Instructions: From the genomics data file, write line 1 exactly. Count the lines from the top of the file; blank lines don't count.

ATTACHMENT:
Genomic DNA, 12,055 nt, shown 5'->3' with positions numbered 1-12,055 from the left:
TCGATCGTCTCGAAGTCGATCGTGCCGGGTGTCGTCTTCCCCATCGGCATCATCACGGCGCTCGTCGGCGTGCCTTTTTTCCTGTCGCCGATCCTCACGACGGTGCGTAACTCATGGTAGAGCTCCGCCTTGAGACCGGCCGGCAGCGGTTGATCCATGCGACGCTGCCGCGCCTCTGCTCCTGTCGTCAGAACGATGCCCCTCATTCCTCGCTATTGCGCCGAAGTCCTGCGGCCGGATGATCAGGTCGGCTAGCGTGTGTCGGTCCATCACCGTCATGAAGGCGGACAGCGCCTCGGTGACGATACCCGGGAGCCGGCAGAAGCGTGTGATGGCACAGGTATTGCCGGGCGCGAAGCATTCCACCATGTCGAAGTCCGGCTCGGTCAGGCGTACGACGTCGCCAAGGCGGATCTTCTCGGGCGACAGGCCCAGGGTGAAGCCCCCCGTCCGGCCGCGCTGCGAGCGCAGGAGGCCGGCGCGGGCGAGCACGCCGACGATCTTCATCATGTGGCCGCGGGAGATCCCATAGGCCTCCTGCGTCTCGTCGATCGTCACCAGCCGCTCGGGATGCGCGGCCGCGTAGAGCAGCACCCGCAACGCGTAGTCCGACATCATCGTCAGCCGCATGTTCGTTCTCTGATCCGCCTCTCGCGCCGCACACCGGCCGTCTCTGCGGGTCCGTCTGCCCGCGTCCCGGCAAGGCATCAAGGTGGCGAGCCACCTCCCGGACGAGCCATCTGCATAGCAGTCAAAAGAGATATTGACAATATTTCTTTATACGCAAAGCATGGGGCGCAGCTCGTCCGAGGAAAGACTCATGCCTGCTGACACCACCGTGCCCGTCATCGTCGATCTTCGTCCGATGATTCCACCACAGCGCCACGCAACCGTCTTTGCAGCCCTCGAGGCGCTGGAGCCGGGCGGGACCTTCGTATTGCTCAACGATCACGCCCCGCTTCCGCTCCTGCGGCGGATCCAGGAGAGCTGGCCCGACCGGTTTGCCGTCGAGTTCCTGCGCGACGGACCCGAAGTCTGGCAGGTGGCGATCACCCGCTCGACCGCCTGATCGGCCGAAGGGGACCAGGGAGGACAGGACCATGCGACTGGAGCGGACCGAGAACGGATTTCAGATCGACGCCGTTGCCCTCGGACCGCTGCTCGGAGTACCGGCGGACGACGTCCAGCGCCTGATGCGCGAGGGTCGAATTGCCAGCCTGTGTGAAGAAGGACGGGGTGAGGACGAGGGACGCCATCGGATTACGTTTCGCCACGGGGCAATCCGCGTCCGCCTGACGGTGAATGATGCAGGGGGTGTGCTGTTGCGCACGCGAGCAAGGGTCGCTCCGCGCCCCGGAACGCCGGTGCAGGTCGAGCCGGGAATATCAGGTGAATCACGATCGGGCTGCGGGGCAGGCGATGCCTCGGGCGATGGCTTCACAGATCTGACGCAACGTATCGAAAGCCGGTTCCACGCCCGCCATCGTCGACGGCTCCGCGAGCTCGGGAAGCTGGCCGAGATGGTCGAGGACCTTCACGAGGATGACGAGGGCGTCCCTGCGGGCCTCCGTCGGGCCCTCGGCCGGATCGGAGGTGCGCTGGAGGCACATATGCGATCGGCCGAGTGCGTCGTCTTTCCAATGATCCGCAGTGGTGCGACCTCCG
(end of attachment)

Genomic DNA, 12,055 nt, shown 5'->3' with positions numbered 1-12,055 from the left: